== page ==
Tell Us About Someone You Admire and Why

This question is less about the person you pick and more about the values you personally admire and aspire to. Yes, you could pick a successful celebrity doctor, but it’s better to keep it personal and close to home, as this will reveal more about you, which is what Snapshot is trying to accomplish. What are your principles? What do you value in a human being? Who in your life has always guided you morally and ethically? What have you learned from them?

We don’t have to tell you how important ethics are to a doctor. Choose someone who is ethical, kind, generous, and unafraid to stand up for what is right.

Always keep in mind the length of time you have to answer. How can you convey your admiration for someone, why you admire them, and tie in your own values in only two minutes?

What is Your Favorite Book?

This is not an academic question, nor is it a trick question. It’s being asked to learn more about your personality and interests outside of medicine. Do not try to impress with an overly academic or medical book.

Be honest. What’s your favorite book? Why is it your favorite book? Did reading Harry Potter, for example, inspire a lifelong love of reading and learning? Did your favorite book teach you something about yourself or the world? Did it show you that your destiny in life was to help and heal people? Did it let you know you weren’t alone?

The key is showing passion and enthusiasm. Doctors are lifelong learners, which means they’re lifelong readers. Demonstrate that you take the time to read to expand your mind.

Now, what if it’s been years since you read anything for pleasure? Don’t worry; the question is not asking you what’s the last book you read. It’s asking you to elaborate on your favorite book.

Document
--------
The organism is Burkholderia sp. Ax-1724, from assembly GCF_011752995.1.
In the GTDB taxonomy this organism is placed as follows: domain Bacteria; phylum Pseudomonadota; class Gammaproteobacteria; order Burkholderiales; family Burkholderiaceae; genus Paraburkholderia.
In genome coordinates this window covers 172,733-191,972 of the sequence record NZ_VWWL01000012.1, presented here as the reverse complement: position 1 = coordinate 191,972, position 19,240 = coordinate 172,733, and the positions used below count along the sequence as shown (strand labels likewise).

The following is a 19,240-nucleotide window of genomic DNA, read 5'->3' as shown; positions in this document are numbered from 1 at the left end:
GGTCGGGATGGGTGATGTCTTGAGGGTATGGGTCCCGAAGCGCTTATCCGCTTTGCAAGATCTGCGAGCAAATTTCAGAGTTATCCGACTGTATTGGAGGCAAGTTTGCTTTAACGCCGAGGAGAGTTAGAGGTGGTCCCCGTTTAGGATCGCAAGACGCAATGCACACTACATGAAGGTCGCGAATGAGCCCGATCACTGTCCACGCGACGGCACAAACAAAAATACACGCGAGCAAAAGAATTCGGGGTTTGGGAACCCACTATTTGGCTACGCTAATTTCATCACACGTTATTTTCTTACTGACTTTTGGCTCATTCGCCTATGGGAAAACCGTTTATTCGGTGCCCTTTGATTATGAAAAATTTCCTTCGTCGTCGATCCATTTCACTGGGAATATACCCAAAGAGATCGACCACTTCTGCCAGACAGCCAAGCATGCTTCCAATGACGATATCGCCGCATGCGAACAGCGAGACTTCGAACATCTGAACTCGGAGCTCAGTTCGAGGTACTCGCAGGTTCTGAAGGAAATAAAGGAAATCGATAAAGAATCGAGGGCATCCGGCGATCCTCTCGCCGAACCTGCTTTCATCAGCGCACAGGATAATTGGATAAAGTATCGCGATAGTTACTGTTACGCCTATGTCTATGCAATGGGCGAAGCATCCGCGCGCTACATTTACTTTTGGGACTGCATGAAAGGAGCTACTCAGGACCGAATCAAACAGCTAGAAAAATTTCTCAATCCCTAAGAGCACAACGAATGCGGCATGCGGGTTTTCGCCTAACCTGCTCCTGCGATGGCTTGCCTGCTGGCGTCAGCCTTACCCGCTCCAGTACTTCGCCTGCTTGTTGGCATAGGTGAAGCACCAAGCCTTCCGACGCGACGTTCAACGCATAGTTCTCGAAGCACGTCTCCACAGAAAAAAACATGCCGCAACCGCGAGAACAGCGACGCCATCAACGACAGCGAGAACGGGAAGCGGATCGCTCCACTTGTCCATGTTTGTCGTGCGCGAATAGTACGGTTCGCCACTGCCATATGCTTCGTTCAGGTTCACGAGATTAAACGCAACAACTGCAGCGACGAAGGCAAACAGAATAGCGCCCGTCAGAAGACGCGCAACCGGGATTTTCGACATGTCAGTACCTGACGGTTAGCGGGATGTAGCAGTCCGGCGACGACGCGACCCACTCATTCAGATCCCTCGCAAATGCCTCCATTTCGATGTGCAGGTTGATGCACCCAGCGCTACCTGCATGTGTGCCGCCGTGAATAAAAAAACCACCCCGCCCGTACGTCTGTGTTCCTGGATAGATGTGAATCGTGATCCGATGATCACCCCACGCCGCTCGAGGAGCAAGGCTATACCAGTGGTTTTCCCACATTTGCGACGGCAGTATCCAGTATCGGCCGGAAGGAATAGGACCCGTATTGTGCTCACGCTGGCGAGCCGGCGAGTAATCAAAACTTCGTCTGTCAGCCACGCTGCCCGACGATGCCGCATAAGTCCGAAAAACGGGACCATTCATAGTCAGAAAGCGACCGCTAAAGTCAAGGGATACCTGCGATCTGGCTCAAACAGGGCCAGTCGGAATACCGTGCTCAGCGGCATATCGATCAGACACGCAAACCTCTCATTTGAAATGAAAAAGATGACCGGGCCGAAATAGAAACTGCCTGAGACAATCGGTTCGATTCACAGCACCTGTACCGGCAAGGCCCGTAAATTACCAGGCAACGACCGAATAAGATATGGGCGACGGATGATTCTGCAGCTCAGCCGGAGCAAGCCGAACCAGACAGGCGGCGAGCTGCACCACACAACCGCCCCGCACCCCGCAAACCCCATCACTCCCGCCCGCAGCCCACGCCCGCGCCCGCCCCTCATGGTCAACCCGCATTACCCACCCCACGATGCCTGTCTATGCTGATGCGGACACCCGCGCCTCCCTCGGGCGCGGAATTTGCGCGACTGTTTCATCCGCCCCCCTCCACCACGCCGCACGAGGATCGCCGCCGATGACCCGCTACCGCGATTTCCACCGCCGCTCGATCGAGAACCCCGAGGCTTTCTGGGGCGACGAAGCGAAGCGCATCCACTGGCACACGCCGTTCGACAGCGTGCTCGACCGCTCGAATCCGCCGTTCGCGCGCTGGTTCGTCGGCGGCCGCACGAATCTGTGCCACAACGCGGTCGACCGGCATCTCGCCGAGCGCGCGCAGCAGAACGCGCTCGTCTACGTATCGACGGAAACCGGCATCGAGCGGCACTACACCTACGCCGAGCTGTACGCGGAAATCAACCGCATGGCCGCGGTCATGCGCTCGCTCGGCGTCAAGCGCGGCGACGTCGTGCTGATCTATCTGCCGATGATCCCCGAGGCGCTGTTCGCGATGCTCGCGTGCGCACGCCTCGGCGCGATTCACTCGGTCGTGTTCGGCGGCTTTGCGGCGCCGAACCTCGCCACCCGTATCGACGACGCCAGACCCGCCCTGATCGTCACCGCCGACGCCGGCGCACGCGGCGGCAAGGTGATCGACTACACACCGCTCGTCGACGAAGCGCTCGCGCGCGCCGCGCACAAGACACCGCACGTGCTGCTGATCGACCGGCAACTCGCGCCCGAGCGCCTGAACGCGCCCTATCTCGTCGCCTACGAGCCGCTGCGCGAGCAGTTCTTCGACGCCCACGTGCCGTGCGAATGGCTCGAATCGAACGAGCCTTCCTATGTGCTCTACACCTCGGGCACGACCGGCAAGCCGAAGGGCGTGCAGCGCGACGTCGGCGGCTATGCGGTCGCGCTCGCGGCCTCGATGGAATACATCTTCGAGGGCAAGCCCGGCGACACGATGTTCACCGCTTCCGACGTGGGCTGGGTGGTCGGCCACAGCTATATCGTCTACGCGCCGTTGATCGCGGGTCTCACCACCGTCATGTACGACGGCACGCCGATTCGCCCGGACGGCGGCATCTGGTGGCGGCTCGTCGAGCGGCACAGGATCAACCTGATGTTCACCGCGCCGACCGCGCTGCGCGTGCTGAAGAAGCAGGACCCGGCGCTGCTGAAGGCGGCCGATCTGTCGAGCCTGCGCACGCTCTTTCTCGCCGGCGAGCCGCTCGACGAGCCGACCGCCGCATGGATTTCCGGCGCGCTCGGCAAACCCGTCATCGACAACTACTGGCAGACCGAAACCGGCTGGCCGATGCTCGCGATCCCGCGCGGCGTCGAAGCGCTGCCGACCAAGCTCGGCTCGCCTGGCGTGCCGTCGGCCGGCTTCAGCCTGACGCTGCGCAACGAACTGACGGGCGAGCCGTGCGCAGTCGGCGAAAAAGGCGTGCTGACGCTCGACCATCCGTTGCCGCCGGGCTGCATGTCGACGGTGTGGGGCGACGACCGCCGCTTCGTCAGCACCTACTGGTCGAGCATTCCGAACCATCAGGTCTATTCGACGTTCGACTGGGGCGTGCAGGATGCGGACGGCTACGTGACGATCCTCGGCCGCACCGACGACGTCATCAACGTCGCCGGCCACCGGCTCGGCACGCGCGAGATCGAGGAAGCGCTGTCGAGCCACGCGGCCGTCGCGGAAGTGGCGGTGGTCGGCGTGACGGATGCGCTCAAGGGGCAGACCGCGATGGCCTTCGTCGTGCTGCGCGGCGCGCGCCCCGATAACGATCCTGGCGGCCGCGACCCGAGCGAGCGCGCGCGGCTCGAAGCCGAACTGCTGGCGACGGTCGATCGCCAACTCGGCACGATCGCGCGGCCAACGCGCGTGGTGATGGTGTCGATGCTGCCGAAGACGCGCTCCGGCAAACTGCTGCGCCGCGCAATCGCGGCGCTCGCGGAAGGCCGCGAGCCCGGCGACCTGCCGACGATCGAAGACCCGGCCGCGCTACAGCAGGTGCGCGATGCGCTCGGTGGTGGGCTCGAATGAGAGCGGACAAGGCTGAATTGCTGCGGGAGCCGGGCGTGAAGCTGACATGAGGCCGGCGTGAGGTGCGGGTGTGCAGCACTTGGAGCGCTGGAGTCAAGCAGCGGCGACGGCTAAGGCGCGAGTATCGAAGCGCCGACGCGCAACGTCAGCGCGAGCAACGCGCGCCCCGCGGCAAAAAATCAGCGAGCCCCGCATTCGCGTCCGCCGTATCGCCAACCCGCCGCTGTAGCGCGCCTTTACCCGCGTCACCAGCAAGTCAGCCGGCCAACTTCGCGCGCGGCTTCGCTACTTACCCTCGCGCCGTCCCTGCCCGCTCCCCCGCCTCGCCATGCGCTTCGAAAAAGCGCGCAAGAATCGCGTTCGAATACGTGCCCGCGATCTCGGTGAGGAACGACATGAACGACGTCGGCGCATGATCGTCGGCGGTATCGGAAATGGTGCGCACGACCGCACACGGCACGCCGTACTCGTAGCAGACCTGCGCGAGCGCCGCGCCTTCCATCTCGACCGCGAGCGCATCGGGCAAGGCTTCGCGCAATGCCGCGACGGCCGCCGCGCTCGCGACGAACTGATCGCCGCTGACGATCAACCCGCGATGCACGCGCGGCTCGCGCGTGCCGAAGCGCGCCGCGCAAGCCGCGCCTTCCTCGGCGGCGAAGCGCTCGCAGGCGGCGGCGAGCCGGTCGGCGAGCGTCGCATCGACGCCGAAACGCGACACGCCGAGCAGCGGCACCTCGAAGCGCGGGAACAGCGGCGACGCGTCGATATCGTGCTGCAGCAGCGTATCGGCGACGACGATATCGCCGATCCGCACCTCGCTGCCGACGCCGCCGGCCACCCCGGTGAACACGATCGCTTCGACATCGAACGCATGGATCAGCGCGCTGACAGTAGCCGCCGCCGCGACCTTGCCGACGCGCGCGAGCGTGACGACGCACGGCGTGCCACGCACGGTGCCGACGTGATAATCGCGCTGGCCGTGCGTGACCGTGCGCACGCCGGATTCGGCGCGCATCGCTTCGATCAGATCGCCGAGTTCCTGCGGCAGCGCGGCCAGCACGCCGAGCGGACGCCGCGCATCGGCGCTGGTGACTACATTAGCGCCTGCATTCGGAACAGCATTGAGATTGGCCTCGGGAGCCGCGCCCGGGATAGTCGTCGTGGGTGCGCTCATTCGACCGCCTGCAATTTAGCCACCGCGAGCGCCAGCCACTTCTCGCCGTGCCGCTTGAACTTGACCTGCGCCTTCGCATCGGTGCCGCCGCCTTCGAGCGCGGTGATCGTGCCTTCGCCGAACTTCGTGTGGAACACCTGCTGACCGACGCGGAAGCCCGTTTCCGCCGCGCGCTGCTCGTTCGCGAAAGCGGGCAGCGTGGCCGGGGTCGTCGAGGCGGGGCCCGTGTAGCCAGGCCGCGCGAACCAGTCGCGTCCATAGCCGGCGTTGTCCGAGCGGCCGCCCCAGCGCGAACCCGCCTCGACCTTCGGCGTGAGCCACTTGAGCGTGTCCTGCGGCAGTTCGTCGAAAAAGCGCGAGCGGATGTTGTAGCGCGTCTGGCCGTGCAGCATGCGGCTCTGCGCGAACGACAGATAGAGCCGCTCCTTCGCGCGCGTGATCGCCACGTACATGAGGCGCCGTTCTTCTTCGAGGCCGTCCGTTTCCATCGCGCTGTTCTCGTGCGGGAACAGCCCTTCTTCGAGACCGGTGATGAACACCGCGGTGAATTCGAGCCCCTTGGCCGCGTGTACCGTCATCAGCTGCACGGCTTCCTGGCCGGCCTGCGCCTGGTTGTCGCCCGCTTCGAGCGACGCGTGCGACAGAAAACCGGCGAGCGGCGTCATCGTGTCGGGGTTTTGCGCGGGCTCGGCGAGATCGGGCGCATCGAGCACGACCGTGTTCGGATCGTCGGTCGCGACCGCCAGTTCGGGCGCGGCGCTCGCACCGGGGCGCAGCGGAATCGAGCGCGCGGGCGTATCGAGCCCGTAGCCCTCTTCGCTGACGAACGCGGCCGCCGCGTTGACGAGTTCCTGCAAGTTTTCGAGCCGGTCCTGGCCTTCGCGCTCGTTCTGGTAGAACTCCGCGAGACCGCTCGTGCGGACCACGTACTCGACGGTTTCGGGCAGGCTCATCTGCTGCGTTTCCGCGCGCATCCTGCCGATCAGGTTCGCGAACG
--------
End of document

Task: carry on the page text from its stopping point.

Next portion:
The key is being prepared for this question and not being caught off guard. You don’t want to stumble through the question and make it seem like you haven’t read a book for years. PREPARE. Pick a book, and reflect on why it’s your favorite and how it helped you grow and develop as a person.

It’s a conversational interview. They want to see that you won’t be tripped up by a non-academic question or by a question that doesn’t directly relate to medicine.

What is an Obstacle You Have Faced, and How Did You Get Through It?

Chances are you’ve answered a question like this before during interviews or interview prep. You can use the same answer here, but make sure it is adapted to the Snapshot format. You must convey the story of your obstacle, how you made it through, and what you learned in only two minutes.

The Snapshot interview is set up to simulate a conversation. Practice your storytelling abilities while also being succinct and clear. When you describe the obstacle and its circumstances, will the graders have a clear image of what you’re describing?

Demonstrate how you have grown and matured because of the obstacle. Maturity is the name of the game when it comes to applying to medical school. Admissions committees want to accept mature, dedicated students who persevere through challenges, work well with others, and learn from their mistakes. What is a moment in your life where you demonstrated these qualities?

What Aspect of Your Future Profession Are You Most Excited About?

Be honest, but don’t say the paycheck. Odds are, you’ve thought and dreamed about being a doctor for a long time. What aspect of the job are you most excited about?

It is vital that you show your genuine enthusiasm when answering this question. Sleepily saying, “saving a life seems cool,” will do you absolutely no favors.

If you need to, think back to your personal statement. Why do you want to become a doctor? What about the prospect of being a doctor intrigues you most? Get specific here. Are you excited to learn about a specific specialty? Are you looking forward to being able to work directly with patients? Are you dreaming about being able to run your own medical practice? Are you eager to work with like-minded professionals who share your values and determination?

There’s a reason you want to dedicate eight or more years of your life (medical school plus residency) to learning how to become a doctor. What aspect of the job is driving you to cross that finish line?

Other Questions to Prepare For

There is no guarantee that you will be asked any of the sample questions Altus Suite provides. While it’s possible, Snapshot questions vary from one interview to the next. Expect to be asked similar questions to the ones you will be asked during your in-person medical school interviews.